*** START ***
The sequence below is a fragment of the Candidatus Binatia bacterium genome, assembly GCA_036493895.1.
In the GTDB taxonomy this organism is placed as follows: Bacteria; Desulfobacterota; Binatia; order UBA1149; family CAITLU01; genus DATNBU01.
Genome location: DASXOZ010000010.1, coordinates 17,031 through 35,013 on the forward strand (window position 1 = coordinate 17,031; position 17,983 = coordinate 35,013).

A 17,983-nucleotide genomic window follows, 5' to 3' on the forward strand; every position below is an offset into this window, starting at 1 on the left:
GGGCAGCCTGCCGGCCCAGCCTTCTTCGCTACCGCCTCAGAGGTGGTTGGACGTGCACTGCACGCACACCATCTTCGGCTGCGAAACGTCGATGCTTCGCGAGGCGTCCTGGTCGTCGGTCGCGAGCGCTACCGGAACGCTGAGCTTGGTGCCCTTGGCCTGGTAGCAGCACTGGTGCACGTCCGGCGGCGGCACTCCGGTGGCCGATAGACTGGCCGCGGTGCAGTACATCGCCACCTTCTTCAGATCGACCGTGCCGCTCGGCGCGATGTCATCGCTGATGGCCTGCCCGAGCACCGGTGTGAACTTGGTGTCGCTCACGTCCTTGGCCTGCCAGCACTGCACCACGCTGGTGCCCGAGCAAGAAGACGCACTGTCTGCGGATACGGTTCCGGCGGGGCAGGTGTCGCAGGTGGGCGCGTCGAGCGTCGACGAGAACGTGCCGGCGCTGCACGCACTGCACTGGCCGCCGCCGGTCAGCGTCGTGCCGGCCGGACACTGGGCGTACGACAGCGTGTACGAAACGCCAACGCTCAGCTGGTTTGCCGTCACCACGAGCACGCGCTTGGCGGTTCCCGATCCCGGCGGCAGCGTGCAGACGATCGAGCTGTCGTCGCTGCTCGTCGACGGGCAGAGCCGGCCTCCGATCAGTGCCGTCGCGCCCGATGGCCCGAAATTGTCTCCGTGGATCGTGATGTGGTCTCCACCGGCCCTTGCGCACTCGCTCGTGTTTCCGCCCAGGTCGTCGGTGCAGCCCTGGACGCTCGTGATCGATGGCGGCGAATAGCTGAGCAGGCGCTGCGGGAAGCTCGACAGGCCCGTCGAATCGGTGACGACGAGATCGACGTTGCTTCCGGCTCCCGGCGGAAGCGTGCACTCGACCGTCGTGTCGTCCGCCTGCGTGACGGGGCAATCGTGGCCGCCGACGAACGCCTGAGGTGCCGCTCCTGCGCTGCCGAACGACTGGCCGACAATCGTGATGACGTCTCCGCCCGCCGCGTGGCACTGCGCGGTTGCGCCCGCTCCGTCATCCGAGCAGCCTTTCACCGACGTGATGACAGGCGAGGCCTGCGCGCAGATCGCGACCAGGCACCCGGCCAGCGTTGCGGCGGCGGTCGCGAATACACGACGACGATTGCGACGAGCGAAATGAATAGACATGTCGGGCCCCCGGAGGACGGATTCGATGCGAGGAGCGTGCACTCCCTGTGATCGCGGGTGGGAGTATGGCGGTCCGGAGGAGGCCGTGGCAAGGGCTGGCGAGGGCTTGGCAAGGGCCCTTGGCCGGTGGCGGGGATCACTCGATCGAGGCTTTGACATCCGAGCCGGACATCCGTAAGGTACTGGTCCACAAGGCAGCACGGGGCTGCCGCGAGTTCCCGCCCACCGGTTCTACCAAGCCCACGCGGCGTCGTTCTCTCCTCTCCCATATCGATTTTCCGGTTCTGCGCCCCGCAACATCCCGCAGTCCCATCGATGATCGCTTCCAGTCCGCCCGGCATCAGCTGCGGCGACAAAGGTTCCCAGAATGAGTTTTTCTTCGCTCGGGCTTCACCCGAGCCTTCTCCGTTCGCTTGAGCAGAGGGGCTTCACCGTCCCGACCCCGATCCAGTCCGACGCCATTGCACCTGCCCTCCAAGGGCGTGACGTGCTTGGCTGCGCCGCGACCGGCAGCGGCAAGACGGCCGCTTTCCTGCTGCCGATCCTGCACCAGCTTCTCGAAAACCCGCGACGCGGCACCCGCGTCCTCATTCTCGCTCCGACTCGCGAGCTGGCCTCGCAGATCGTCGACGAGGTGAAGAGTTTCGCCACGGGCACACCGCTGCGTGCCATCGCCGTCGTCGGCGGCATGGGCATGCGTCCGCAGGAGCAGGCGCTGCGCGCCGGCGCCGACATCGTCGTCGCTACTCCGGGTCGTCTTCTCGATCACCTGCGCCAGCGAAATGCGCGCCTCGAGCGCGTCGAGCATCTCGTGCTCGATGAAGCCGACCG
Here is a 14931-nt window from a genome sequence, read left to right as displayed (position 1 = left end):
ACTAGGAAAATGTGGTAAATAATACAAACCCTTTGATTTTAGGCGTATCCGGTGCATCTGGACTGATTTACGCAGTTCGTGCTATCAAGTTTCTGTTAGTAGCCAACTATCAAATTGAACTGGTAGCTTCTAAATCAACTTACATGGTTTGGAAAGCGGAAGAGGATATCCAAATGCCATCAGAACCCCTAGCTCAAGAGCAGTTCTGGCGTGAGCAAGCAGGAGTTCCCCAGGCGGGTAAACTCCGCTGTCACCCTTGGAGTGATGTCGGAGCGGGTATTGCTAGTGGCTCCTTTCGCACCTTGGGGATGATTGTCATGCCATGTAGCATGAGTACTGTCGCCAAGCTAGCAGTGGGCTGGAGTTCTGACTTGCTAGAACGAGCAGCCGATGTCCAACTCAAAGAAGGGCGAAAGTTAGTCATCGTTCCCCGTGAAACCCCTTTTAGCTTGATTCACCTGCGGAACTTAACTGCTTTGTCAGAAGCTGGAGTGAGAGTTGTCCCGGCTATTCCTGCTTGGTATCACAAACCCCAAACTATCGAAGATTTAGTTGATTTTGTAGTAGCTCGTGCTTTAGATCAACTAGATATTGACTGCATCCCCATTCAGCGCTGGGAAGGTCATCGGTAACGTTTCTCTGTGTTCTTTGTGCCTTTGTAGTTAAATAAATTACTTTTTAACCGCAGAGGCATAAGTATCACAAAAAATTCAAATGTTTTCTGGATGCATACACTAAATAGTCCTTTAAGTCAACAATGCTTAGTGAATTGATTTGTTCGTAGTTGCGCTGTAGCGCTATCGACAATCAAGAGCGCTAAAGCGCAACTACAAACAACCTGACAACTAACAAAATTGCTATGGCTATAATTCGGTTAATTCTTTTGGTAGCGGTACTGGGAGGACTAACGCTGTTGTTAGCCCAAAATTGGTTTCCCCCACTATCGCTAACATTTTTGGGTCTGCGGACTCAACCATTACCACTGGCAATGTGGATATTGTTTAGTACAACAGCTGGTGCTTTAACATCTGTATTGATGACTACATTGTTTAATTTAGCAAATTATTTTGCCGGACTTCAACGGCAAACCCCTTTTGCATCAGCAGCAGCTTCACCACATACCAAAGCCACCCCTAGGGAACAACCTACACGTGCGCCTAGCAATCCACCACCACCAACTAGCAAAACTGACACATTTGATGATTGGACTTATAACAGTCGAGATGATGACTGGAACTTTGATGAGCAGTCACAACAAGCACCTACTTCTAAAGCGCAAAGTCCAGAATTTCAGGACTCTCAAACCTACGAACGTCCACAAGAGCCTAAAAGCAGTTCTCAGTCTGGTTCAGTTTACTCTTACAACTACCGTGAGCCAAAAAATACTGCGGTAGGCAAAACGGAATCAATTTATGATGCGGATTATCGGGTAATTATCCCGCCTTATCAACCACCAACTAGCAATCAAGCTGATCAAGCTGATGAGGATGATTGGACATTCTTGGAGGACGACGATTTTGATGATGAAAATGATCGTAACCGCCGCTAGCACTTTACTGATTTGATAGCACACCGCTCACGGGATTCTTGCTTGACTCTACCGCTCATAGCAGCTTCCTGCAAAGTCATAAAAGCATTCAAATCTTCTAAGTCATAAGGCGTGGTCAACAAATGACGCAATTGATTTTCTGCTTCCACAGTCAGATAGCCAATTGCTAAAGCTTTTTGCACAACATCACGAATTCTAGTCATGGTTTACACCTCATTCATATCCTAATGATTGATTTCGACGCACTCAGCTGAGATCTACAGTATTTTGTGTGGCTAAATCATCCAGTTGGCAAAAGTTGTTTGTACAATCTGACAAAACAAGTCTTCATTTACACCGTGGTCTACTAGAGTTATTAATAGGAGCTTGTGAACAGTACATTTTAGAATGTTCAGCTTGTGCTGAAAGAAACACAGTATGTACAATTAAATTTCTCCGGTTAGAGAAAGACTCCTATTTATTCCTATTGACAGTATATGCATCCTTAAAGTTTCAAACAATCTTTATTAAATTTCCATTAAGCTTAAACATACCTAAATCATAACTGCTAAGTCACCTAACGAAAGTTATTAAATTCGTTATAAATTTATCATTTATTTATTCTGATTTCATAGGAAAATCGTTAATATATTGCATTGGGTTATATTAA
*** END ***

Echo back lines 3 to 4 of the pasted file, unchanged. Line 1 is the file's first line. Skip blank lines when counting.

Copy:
Genome location: DASXOZ010000010.1, coordinates 17,031 through 35,013 on the forward strand (window position 1 = coordinate 17,031; position 17,983 = coordinate 35,013).

A 17,983-nucleotide genomic window follows, 5' to 3' on the forward strand; every position below is an offset into this window, starting at 1 on the left: